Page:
Last night I dreamt that I was riding on a Subway train. I looked out the window and I saw your brothers sitting near the railway. I called for them but they didn't seem to know me. They didn't wave or smile, and after the train passed they turned their heads in unison. I'm not sure why it bothered me so, but I awoke in a sweat. Immediately I reached for the nightstand, for the Doppler that isn't there anymore, forgetting the baby asleep next to my bed.
It never escapes me, that they could. At any given moment they could escape me forever. How now I can touch them and smell them and hold them, but how instantly that could change. There are precautions to be taken, of course. Vaccinations and supervisions and interventions, but the thought that ultimately, my children could die at any moment and there's really nothing I can do about it, is always, always there.
Before we lost you I knew it was a possibility, but when I am most honest with myself I must admit that I didn't really think it would happen. Didn't believe it could happen. To me.
Now this is my reality. Ingrained in my every bone behind all the happy thoughts and all the functional ones there is also, always, just the one. And sometimes it's enough to cripple me.
I remember a night when I was pregnant with your little brother. It wasn't so long ago, my subsequent pregnancy. My pregnancy after my loss, after your death, and it is well-documented how much the fear consumed me then. This thought overriding all the others. One night in particular, was very bad.
I was listening to his heartbeat and I could not set the Doppler down. I knew that I should, but physically, I could not. I knew that I needed to sleep and to hope and to breathe, but I had to have that sound in my ears. I would set it aside and immediately resume, pick it up again and listen for twenty minutes or so, stop and start, on and off for nearly two hours.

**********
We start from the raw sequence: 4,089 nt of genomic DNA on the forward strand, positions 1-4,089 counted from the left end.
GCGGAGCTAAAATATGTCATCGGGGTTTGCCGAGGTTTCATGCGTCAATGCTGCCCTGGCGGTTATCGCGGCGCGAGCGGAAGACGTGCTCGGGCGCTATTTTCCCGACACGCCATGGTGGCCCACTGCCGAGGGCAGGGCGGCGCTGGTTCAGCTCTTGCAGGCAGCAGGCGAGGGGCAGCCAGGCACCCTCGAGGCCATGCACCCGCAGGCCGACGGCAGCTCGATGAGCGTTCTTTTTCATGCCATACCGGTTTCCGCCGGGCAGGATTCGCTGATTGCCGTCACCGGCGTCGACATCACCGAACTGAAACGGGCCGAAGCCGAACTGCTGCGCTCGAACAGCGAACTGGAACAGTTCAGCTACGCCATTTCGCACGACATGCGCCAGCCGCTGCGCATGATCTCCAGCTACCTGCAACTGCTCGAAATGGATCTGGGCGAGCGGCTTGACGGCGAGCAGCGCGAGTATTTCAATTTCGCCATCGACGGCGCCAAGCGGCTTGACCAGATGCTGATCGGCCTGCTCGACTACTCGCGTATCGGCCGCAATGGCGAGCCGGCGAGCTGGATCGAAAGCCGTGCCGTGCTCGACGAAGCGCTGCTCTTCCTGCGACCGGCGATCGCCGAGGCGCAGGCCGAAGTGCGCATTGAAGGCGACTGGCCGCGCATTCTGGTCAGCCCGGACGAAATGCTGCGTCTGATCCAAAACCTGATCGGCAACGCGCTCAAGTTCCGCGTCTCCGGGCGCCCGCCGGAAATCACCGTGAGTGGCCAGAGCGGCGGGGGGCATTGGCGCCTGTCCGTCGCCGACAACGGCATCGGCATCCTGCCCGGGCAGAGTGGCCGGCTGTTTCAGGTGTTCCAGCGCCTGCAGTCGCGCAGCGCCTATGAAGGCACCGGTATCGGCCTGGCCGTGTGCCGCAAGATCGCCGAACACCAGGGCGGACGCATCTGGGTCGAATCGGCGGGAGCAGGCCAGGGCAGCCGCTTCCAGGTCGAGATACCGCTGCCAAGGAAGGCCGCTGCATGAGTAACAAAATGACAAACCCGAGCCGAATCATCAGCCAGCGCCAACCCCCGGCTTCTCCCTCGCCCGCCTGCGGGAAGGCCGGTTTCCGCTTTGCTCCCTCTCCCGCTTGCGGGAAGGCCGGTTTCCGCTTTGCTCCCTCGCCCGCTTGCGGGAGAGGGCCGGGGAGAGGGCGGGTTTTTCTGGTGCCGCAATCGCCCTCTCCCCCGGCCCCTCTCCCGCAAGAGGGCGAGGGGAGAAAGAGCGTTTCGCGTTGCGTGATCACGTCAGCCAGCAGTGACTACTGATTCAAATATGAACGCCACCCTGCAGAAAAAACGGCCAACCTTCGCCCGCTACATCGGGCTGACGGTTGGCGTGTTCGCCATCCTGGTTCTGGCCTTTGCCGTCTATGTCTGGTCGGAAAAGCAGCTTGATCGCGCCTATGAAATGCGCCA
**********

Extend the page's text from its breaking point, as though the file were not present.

Your father arrived in the middle of this spectacle, and I'll never forget the look in his eyes as he watched me, crying, stopping and starting again like a crazy person. Cautiously he approached me, one hand on my arm and the other pulling it away, gently, slowly he set it aside, never breaking eye contact.
Since your older brother was a baby I would creep into his room at night, as many a parent has done, place my hand on his chest and watch it rise and fall. Tip toeing around the stuffed animals and the blocks on the floor to slide my fingers beneath his nose, that warm confirmation, so that I may sleep again.
After you died I stopped checking for awhile. I guess I figured it was useless really, because I had done everything right and I still lost you. Because could I really prevent anything anymore and because, logistically, would I make it in time?
And while it hurts to realize this, while it is intensely painful to admit that I have no control, I can only describe it as some sort of morbid release. A relinquishing of some responsibility that never truly existed. As a parent, to accept this as truth is utterly devastating. But somehow, in that helplessness it can be easier to breathe. This realization never lasts, though. Most nights I can still be found checking them, stretching and straining for that proof in the dark. I think the most honest depiction of my life now lies in that night, somewhere between the acceptance and the reluctance, forever setting it aside and forever picking it up.
Sometimes I can believe them when they say it wasn't my fault. I can accept that this was always going to happen. At birth I was going to lose you. I'm eleven and I'm in centerfield and you will never take a breath. I am sitting in my high school Algebra class and you are going to die.
There was nothing I could do. There was no prevention. No stopping. No checking. It was destined to occur, this most cruel thing, while I watched from the outside.
And because one of my children is dead, I try to remember that.
Because I'm a mom I try not to.